Journal article Open Access
Ansoumane D. Diakite; Jenny O. L. Phillips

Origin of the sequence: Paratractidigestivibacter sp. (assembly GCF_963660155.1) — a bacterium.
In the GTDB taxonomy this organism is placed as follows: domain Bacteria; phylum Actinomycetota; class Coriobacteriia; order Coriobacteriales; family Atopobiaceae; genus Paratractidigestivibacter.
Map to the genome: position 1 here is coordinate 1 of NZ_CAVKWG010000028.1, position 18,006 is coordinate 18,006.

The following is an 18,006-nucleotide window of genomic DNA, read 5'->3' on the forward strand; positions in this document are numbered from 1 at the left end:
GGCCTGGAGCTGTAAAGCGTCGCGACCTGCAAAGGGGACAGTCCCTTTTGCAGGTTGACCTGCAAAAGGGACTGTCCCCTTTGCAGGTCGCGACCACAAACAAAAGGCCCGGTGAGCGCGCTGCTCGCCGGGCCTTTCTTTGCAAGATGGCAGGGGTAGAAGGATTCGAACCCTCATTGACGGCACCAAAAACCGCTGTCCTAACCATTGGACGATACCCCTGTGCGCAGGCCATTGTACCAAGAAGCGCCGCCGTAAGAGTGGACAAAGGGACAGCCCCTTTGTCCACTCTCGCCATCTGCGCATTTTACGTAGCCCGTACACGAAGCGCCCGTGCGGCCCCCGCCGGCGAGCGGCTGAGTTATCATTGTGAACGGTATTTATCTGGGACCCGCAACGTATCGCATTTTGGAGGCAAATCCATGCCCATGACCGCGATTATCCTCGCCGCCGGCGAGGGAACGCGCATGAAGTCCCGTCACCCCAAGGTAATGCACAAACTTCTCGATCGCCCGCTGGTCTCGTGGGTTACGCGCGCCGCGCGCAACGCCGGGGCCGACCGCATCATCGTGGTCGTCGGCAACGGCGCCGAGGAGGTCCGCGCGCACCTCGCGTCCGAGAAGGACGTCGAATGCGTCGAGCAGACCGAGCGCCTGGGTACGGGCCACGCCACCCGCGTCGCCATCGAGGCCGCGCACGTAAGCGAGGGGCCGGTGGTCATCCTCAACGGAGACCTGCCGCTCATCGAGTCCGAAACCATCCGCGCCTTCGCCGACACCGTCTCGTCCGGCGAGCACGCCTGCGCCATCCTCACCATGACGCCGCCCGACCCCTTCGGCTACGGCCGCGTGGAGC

Since the beginning of bilateral aid giving in the aftermath of the Second World War, the motives for aid giving have changed from being purely political and humanitarian to a mix of different interests. While poverty reduction is frequently stated as the goal of aid giving, it is commonplace for donors to use aid to advance their national interests. The rise of new, emerging donors is creating discussion in both the political and academic fields of aid giving. Traditional or western donors see emerging donors, such as China’s efforts in aid-giving as seeking the natural resources of the recipient countries. This paper provides a historical analysis of the aid-giving motivations underlying an emerging donor, China, and a traditional donor, France. The motives for China’s and France’s aid giving to African countries, with special focus on Guinea, show a great number of similarities.